Irene stands in the bread line, or tries to. Her legs are cold, and her arms poke too far out of the sleeves of her sweater. The wind is blowing hard, and she can smell the snow coming. She jumps up and down to keep warm, rubs her hands and ears and nose to get the feeling back. Papa turns to watch. "You can go home," he says.
"It's too cold for you. Go home."
"No, really, I'm not cold." Even though her teeth chatter. Home wouldn't be much better.
"I'm staying until we get it.
I'm not cold." Not cold, not cold, not. Cold.
She feels the blanket being fitted around her by the woman in white, sees the man with the greying beard and the gaunt face sitting on the chair beside her bed. The woman in white retreats to the corner by the door, and Irene looks back to the man as he starts talking: "Jess is doing very well in her classes--she got four A's and a B this semester." She stares at him blankly. He coughs and looks sideways at the floor. "Jess, your oldest granddaughter. Nicole hasn't done so well, but academics were never her strong suit. She's going out for softball, though, and she's good at that." She still stares at him. He still doesn't look at her, just continues talking. His large, bony hands are clenched in front of him, and she lets her gaze wander across the jagged row of knuckles.
Irene scrutinizes the fabric, but she can't see the mending. Only when she closes her eyes and lets her fingers explore can she feel the place where the jagged tear was, where Mums spent all night sewing so that it would look good as ever for today. She unzips and steps into it, feeling the slippery fabric embrace her as she lifts it to fit. Slips on the blue garter and fastens Aunt Janet's pearls around her neck. There. Something old, something blue, something borrowed. Now for something new.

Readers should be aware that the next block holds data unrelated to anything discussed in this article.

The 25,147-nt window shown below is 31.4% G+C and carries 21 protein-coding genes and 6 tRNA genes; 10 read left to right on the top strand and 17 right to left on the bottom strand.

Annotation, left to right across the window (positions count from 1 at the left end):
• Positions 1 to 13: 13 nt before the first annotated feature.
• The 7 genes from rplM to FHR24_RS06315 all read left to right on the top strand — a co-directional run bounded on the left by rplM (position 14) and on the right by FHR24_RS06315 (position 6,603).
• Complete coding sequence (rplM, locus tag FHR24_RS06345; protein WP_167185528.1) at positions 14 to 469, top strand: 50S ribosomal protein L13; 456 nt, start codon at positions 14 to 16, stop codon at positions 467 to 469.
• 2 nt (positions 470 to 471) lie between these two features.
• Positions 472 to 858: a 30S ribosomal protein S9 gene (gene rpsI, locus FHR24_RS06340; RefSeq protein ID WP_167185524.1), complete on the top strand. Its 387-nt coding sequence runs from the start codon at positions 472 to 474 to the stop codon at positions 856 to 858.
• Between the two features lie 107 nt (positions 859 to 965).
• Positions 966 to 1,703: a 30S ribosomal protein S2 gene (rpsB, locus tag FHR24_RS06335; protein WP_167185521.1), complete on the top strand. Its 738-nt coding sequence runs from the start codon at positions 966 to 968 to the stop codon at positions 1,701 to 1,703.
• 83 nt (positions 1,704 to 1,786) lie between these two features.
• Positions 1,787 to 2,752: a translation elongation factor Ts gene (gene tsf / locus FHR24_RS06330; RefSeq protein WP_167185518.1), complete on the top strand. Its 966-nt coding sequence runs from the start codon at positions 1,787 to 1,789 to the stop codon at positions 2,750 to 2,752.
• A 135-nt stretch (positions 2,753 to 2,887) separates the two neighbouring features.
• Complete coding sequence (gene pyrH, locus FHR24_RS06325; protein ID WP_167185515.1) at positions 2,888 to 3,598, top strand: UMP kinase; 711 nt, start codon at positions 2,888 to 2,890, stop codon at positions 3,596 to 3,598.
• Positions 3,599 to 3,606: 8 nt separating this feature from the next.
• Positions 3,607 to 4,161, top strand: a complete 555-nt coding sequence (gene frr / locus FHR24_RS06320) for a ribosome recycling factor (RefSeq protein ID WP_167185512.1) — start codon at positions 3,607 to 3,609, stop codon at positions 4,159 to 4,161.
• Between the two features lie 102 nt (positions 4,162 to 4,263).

The man is still talking. He shifts in his seat a little, and keeps staring at one spot on the floor as though his life depends on it. Or maybe his sanity. And his meaningless words drone on.
The drone of the siren always makes her head ache, but it's a necessity. And so when it rings, in the middle of the geography lesson, she snaps into action, giving the command: "Under your desks, children." They clamber under theirs, and she burrows under hers, but not before grabbing the photograph off the desk. Of course it's a drill, of course there isn't a thing to worry about. Of course she's glad he's fighting the Commies, because if Korea falls, the rest of the world won't take much longer. But with the wail of the sirens echoing through her mind, all she can think as she studies the picture is, why Stephen? There are so many others who could go, who have gone, why did he have to? She runs her fingers down his face. "Stephen."
"No, Ma, not Stephen," the bearded man with Stephen's face says, waving Stephen's hands through the air emphatically. "Stephen's dead. I'm Gregory, Stephen's son."
That man is not Gregory. Gregory is five years old, just had his birthday party last week. Gregory is out front, watching the older boys play baseball in the lot. She eyes him from her position in the lawn chair. Except he's suddenly twelve, pitching curves to his friends, occasionally letting one get a hit. He waves to her.
Then he's gone.
And now he's sitting talking to her in a chair beside her bed while the nurse looks on. "And Patty sends her love from New Orleans," he's saying. "She's at that advertising convention this whole week, and there's not a thing she can eat. Just spicy food everywhere."
"How's Jess doing at college?" Irene says. Gregory's face jerks up, and he stares at her mutely. She repeats herself. "How's Jess doing? Is she having as much trouble adjusting as you did?"